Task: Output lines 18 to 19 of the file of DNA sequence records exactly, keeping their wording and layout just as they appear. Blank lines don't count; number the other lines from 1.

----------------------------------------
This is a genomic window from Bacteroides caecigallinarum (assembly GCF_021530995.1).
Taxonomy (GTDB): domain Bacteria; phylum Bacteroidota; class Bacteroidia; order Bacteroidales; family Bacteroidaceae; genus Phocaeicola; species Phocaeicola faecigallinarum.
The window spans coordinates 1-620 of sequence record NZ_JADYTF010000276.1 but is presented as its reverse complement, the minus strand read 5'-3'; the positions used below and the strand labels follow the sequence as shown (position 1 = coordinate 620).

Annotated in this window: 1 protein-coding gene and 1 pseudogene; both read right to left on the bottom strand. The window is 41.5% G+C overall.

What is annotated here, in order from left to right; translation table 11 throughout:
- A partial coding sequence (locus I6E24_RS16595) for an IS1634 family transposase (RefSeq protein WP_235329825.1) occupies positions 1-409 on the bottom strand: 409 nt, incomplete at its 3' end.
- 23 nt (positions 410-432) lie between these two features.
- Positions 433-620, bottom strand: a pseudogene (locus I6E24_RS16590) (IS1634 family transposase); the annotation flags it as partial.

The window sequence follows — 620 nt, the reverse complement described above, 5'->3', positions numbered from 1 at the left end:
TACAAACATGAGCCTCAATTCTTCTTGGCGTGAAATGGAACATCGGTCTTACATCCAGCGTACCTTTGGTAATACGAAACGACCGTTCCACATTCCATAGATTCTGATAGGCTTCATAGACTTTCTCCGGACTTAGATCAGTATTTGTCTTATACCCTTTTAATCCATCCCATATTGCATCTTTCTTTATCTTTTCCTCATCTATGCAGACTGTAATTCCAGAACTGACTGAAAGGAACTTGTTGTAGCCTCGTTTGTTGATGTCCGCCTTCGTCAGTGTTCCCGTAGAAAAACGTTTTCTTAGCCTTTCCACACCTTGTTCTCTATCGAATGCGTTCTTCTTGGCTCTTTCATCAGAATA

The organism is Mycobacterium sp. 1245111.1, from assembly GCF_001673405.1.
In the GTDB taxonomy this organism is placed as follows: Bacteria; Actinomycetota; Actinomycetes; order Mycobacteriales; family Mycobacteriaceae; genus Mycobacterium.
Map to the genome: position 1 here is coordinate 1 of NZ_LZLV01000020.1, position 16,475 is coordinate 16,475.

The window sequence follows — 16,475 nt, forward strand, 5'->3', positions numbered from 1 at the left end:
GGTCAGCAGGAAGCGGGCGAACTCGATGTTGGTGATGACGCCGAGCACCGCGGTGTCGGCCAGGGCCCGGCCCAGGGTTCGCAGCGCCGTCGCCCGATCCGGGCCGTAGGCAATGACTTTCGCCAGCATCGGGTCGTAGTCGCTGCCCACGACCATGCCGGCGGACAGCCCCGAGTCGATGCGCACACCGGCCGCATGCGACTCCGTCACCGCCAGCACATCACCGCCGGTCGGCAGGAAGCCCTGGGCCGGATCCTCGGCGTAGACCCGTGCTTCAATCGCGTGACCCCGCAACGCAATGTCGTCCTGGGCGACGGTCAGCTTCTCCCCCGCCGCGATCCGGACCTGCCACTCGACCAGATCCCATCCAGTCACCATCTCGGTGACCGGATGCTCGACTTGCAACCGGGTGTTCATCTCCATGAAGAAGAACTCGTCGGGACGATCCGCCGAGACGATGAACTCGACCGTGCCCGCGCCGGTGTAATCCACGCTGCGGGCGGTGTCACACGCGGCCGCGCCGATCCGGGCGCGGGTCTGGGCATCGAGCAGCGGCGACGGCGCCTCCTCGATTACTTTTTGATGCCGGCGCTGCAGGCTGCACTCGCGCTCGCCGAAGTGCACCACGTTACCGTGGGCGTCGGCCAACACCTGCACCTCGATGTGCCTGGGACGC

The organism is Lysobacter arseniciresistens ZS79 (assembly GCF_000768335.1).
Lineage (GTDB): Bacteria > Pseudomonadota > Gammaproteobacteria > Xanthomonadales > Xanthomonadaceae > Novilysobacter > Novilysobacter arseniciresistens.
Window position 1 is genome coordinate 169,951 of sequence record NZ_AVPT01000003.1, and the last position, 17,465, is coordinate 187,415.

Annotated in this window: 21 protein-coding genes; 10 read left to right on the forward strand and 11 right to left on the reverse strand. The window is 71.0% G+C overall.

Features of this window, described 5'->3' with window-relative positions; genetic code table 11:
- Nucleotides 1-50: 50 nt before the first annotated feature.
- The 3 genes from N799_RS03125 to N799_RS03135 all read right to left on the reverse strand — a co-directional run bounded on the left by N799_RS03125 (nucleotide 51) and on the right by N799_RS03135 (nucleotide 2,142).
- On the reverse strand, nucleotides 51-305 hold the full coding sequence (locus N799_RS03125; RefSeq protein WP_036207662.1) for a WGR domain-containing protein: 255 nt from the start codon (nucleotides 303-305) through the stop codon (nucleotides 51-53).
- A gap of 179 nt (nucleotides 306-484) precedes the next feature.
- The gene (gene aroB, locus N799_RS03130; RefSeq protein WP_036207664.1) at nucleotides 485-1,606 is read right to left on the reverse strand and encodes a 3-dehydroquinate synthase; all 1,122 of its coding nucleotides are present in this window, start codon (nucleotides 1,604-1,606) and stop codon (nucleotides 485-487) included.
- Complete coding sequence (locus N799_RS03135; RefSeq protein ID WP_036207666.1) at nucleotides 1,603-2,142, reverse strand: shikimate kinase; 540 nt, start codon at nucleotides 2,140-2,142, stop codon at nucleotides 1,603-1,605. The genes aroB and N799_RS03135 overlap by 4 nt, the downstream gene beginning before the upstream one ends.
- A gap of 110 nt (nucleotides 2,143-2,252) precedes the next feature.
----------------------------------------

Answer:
Window position 1 is genome coordinate 169,951 of sequence record NZ_AVPT01000003.1, and the last position, 17,465, is coordinate 187,415.

Annotated in this window: 21 protein-coding genes; 10 read left to right on the forward strand and 11 right to left on the reverse strand. The window is 71.0% G+C overall.